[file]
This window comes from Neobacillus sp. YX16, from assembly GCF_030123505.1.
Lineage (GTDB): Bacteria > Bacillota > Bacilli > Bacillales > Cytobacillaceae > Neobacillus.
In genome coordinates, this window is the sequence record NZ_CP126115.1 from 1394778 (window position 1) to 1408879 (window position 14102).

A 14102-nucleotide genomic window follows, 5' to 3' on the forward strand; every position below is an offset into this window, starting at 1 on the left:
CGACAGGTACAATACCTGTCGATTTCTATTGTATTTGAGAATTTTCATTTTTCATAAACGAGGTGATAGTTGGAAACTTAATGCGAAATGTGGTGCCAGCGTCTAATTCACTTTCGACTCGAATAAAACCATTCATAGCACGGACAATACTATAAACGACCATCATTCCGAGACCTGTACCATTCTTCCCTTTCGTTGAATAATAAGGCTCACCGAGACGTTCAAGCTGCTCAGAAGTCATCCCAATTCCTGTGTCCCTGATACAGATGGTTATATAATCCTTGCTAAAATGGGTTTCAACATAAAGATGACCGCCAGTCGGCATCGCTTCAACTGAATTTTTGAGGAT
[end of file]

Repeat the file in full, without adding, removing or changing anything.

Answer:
This window comes from Neobacillus sp. YX16, from assembly GCF_030123505.1.
Lineage (GTDB): Bacteria > Bacillota > Bacilli > Bacillales > Cytobacillaceae > Neobacillus.
In genome coordinates, this window is the sequence record NZ_CP126115.1 from 1394778 (window position 1) to 1408879 (window position 14102).

A 14102-nucleotide genomic window follows, 5' to 3' on the forward strand; every position below is an offset into this window, starting at 1 on the left:
CGACAGGTACAATACCTGTCGATTTCTATTGTATTTGAGAATTTTCATTTTTCATAAACGAGGTGATAGTTGGAAACTTAATGCGAAATGTGGTGCCAGCGTCTAATTCACTTTCGACTCGAATAAAACCATTCATAGCACGGACAATACTATAAACGACCATCATTCCGAGACCTGTACCATTCTTCCCTTTCGTTGAATAATAAGGCTCACCGAGACGTTCAAGCTGCTCAGAAGTCATCCCAATTCCTGTGTCCCTGATACAGATGGTTATATAATCCTTGCTAAAATGGGTTTCAACATAAAGATGACCGCCAGTCGGCATCGCTTCAACTGAATTTTTGAGGAT